Capital Controls, Currency Wars, and International Cooperation
The debate over whether there’s a case for limiting capital flows has intensified recently—both in media and academic forums. The traditional view has generally been that the voluntary exchange of funds across borders makes everyone better off: Borrowers have access to cheaper credit while lenders enjoy higher returns on their investments. But, as a recent article in The Economist highlights, this view has been revisited. In this post, we review arguments on this issue and discuss how our recent research contributes to the debate.
In a recent staff discussion note and Vox article, International Monetary Fund economists outline several arguments that could justify the use of capital controls by policymakers. One is that capital controls can be a valuable tool to avoid currency overvaluation and protect the export sector at times when the sector is crucial for economic growth. A similar line of thought has been put forward by Gianluca Benigno and Luca Fornaro in a recent research paper. The authors show how reserve accumulation may be justified in these circumstances—shedding light on the much-discussed Chinese-export-led growth strategy.
Capital controls may also be a useful form of macroprudential policy—or a policy designed to ameliorate the macroeconomic consequences of financial crises. The general argument is that limiting the flow of funds between countries can lower the probability of financial crises or, at least, reduce their costs (for formal arguments see, for example, Bianchi , Bianchi and Mendoza , Korinek , and Benigno et al. ). In a world of credit booms and busts, it might be beneficial to restrict borrowing (or the inflow of foreign capital) in good times to avoid a sudden loss in access to credit in bad times. The avoidance of bubbles that can result in uncompetitive economies has also been put forward as a justification for the use of capital flow restrictions (see Korinek ).
But capital flow restrictions can be harmful if they’re driven by unfounded vested interests of individual countries (or lobby groups within these countries). Fears that capital controls, as well as monetary policy and direct intervention in the currency market, could lead to damaging “currency wars” are now at the heart of the global policy debate (as exemplified by media coverage of recent developments in Japan, Latin America, and Europe).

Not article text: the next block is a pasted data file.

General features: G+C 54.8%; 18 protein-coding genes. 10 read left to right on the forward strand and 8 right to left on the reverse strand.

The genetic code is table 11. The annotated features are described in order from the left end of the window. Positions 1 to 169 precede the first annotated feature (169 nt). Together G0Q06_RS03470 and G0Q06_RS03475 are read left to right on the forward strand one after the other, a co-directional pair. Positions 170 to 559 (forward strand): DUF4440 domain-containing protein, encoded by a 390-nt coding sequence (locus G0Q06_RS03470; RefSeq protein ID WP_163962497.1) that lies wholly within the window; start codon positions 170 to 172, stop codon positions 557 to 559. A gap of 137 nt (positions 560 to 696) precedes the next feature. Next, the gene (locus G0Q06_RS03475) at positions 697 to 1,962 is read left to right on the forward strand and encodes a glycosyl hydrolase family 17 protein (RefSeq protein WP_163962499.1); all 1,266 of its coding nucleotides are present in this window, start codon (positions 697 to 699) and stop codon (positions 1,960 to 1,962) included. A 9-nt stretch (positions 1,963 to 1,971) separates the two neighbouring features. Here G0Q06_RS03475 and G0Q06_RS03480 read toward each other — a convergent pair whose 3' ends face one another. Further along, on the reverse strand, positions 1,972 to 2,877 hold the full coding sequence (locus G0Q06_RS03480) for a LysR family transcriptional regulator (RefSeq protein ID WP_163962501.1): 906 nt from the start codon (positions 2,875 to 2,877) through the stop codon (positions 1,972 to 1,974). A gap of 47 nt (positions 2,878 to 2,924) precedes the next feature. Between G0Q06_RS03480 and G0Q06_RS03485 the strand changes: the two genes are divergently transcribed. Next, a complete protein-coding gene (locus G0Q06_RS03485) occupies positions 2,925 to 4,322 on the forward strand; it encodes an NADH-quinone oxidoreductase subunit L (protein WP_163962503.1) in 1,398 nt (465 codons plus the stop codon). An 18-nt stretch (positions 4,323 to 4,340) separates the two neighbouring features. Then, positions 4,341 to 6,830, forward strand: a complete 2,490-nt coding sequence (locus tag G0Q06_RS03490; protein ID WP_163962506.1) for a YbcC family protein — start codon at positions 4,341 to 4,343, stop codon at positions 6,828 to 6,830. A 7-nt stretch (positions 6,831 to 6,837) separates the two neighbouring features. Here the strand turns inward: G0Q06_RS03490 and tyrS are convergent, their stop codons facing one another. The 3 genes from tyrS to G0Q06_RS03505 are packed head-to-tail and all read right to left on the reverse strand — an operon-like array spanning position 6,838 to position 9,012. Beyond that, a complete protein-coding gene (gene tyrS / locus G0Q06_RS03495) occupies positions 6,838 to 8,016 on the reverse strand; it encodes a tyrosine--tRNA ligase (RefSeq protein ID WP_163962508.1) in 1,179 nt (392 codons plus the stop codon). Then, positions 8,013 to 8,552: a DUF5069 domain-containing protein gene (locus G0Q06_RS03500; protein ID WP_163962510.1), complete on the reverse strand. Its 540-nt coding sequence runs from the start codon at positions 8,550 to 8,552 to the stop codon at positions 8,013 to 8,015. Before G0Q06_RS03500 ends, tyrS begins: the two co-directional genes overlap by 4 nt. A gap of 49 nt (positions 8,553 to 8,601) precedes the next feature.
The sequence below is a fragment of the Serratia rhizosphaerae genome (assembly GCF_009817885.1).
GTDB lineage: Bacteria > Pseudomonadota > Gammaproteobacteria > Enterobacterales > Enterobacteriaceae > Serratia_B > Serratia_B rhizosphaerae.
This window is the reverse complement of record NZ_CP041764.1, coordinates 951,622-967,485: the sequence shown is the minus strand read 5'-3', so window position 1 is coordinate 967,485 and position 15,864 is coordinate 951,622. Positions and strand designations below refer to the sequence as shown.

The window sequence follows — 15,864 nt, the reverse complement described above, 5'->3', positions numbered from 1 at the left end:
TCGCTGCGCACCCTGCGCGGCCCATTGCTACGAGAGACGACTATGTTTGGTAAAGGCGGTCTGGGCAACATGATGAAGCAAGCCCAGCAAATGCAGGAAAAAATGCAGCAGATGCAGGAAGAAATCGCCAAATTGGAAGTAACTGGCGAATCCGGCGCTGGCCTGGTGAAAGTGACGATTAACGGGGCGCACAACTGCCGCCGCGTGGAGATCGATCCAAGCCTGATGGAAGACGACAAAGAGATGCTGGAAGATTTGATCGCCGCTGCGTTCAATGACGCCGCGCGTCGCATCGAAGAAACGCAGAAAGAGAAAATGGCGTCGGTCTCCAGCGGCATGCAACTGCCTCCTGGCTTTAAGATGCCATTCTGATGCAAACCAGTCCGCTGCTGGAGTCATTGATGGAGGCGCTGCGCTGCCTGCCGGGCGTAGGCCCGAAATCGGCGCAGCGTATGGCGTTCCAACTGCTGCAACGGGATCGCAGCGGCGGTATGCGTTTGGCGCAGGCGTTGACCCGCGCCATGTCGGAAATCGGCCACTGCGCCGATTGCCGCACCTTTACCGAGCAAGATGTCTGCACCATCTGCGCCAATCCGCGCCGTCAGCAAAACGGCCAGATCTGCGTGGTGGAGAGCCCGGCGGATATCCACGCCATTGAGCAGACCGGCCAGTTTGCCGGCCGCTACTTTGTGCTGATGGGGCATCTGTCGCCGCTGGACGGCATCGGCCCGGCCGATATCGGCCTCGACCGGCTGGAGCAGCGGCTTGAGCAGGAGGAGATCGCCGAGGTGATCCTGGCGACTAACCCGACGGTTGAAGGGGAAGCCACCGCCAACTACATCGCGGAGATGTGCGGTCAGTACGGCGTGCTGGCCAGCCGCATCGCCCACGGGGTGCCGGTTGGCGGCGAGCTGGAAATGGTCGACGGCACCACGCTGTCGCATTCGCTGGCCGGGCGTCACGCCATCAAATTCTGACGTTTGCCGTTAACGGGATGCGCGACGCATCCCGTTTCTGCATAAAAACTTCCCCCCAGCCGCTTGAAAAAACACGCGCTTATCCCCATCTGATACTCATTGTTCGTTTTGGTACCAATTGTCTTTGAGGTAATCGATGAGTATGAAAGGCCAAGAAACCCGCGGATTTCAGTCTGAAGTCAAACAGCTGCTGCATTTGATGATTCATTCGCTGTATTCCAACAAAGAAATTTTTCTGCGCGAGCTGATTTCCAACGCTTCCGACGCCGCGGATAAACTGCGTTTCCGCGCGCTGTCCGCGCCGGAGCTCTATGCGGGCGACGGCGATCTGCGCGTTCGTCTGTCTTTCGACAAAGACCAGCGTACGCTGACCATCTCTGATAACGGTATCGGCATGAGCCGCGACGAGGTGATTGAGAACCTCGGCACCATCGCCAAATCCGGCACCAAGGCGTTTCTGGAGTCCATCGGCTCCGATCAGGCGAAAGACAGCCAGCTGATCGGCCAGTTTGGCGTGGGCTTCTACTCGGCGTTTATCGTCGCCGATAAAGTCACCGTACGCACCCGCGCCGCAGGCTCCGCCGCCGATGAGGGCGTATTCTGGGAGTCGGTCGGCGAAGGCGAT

In a recent New York Fed staff report, we study the pros and cons of interventions in the international flow of capital. Using a theoretical framework, we highlight that such interventions can indeed help improve risk sharing across borders when international financial markets aren’t developed enough to ensure an efficient exchange of funds across countries. We find that, if the management of international capital flows is coordinated among countries, it can help these countries better share the burden of adverse shocks. For example, after a fall in productivity in Country A, a subsidy to international borrowing from Country B could help households in Country A share the burden of the shock with households in Country B.
But our analysis finds that countries, when acting independently, tend to use capital controls with different aims. In particular, countries are inclined to impose restrictions on the flow of capital to strategically influence exchange rates. The theoretical analysis shows how countries in some circumstances benefit from having an appreciated exchange rate, as it improves domestic purchasing power vis-á-vis the rest of the world, while in others a depreciation may be a valuable way to promote domestic goods and enable domestic households to enjoy higher income and consumption.
Our findings suggest that if interventions in capital are set by individual countries in an uncoordinated fashion, then they would go in the opposite direction than those designed to enhance global risk sharing. Recall that risk sharing can be improved with a subsidy to international borrowing from countries that face adverse productivity shocks—that is, international borrowing can help support domestic consumption after a fall in domestic output. However, policymakers in these countries actually prefer to tax, rather than subsidize, international borrowing. Taxing capital inflows decreases the appreciation in the exchange rate and therefore protects demand for domestic goods. This policy of capital inflow taxation reduces the decline in domestic output at the expense of a larger divergence in consumption across countries.
Moreover, when countries simultaneously engage in such interventions in the international flow of capital, not only global but individual welfare is adversely affected. Our results thus suggest that uncoordinated policy actions could indeed lead to harmful capital control wars. The conclusion and policy recommendations that emerge from our work suggest that there’s a clear case for international coordination in the use of capital controls.
The views expressed in this post are those of the authors and do not necessarily reflect the position of the Federal Reserve Bank of New York or the Federal Reserve System. Any errors or omissions are the responsibility of the authors.
Bianca De Paoli is a senior economist in the Federal Reserve Bank of New York’s Research and Statistics Group.
Anna Lipinska is an economist at the Board of Governors of the Federal Reserve System.